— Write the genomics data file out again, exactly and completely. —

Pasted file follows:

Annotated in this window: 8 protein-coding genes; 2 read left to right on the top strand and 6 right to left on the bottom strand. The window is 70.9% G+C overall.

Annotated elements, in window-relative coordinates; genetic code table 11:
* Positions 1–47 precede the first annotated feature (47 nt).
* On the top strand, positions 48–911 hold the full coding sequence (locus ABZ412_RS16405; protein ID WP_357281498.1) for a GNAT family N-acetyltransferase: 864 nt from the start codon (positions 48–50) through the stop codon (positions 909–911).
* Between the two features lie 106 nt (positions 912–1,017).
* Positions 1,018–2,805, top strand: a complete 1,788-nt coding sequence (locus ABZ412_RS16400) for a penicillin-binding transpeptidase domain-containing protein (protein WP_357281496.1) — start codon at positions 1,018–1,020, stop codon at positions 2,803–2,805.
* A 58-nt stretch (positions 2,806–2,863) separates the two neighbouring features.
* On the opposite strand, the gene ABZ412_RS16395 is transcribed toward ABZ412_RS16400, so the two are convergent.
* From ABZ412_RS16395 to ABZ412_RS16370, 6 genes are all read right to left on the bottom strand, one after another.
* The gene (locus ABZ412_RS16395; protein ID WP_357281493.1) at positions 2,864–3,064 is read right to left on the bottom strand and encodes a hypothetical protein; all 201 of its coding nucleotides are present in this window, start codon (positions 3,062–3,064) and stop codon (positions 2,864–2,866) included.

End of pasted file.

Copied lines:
Annotated in this window: 8 protein-coding genes; 2 read left to right on the top strand and 6 right to left on the bottom strand. The window is 70.9% G+C overall.

Annotated elements, in window-relative coordinates; genetic code table 11:
* Positions 1–47 precede the first annotated feature (47 nt).
* On the top strand, positions 48–911 hold the full coding sequence (locus ABZ412_RS16405; protein ID WP_357281498.1) for a GNAT family N-acetyltransferase: 864 nt from the start codon (positions 48–50) through the stop codon (positions 909–911).
* Between the two features lie 106 nt (positions 912–1,017).
* Positions 1,018–2,805, top strand: a complete 1,788-nt coding sequence (locus ABZ412_RS16400) for a penicillin-binding transpeptidase domain-containing protein (protein WP_357281496.1) — start codon at positions 1,018–1,020, stop codon at positions 2,803–2,805.
* A 58-nt stretch (positions 2,806–2,863) separates the two neighbouring features.
* On the opposite strand, the gene ABZ412_RS16395 is transcribed toward ABZ412_RS16400, so the two are convergent.
* From ABZ412_RS16395 to ABZ412_RS16370, 6 genes are all read right to left on the bottom strand, one after another.
* The gene (locus ABZ412_RS16395; protein ID WP_357281493.1) at positions 2,864–3,064 is read right to left on the bottom strand and encodes a hypothetical protein; all 201 of its coding nucleotides are present in this window, start codon (positions 3,062–3,064) and stop codon (positions 2,864–2,866) included.